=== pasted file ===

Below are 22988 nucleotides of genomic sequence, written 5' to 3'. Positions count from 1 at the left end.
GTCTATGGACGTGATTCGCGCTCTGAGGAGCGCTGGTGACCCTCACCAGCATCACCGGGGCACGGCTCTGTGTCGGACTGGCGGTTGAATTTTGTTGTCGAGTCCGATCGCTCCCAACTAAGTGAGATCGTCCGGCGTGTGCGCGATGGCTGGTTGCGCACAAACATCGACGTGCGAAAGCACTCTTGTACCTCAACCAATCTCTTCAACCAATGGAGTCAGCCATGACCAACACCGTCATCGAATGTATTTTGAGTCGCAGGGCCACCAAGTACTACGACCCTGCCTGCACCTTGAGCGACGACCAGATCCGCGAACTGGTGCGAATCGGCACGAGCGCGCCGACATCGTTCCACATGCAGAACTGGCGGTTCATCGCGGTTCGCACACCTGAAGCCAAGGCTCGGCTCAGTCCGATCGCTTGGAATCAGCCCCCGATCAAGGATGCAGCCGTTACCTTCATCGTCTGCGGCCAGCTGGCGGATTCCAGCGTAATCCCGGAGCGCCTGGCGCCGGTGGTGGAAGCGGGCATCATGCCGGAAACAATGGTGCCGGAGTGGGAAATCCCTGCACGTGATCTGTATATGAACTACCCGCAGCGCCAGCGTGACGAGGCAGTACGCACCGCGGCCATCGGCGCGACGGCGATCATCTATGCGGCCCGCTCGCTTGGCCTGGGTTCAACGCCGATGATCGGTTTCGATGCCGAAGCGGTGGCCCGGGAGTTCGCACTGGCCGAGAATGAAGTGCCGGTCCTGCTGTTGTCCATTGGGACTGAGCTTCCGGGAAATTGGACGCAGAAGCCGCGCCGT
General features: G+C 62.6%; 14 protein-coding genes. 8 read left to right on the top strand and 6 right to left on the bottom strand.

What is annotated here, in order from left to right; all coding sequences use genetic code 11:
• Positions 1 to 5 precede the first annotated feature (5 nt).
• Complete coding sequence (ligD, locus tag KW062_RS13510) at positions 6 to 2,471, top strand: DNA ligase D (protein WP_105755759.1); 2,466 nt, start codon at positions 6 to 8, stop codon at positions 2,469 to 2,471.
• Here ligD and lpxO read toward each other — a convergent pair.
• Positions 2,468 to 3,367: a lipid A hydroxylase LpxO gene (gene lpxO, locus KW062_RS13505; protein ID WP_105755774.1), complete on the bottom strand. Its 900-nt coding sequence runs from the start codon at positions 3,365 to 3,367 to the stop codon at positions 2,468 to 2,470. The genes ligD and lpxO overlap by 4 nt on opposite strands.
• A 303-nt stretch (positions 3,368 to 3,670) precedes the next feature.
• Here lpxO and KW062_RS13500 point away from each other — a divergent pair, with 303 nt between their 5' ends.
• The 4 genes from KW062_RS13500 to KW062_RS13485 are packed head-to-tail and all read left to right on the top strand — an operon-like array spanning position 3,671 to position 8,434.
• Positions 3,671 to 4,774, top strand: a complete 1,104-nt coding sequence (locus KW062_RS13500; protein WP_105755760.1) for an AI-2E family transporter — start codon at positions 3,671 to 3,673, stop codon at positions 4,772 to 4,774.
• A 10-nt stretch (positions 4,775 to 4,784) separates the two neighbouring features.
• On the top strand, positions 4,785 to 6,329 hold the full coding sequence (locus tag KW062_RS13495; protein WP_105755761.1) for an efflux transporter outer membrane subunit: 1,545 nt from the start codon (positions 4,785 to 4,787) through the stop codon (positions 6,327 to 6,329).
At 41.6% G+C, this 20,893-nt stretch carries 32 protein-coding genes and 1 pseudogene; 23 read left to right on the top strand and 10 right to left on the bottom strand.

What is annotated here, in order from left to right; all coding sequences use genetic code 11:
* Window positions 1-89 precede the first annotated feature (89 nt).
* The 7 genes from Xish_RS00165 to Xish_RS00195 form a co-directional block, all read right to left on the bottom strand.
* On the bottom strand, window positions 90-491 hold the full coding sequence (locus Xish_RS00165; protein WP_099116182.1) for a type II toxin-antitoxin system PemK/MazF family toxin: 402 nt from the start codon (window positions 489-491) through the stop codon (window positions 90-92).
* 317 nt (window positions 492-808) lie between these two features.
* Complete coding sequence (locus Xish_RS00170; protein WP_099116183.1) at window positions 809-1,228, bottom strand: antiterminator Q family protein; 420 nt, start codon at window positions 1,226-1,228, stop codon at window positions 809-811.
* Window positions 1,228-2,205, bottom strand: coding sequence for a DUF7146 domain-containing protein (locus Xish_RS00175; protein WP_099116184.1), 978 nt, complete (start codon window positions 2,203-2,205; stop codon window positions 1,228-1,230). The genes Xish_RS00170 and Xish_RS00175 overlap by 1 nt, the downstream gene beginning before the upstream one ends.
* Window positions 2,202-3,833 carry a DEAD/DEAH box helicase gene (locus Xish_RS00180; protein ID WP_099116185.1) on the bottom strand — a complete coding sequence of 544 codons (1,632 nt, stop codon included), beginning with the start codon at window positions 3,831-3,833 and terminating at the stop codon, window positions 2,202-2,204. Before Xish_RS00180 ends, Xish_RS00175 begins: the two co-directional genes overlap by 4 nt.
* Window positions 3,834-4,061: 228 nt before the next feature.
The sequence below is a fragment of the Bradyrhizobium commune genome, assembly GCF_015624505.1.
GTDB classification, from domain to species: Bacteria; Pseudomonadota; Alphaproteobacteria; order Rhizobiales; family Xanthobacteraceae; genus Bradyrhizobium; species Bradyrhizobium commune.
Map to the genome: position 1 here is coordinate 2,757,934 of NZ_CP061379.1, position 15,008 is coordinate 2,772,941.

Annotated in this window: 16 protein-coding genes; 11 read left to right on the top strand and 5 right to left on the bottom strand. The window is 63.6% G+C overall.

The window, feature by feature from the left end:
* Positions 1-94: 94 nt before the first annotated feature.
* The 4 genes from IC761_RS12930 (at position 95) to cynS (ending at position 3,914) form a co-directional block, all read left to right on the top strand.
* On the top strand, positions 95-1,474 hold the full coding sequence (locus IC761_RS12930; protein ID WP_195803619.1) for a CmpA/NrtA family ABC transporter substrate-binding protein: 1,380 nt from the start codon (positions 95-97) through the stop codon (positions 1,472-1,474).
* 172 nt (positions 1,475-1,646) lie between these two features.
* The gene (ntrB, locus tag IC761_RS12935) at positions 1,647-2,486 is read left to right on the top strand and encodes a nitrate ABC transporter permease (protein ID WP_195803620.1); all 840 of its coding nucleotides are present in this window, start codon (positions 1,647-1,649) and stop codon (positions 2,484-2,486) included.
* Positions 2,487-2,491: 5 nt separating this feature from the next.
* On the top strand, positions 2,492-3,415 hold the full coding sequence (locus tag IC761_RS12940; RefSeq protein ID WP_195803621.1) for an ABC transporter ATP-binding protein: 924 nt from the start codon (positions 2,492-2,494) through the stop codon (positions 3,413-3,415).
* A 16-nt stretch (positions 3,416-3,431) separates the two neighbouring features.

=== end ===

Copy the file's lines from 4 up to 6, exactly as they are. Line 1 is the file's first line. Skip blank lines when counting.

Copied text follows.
What is annotated here, in order from left to right; all coding sequences use genetic code 11:
• Positions 1 to 5 precede the first annotated feature (5 nt).
• Complete coding sequence (ligD, locus tag KW062_RS13510) at positions 6 to 2,471, top strand: DNA ligase D (protein WP_105755759.1); 2,466 nt, start codon at positions 6 to 8, stop codon at positions 2,469 to 2,471.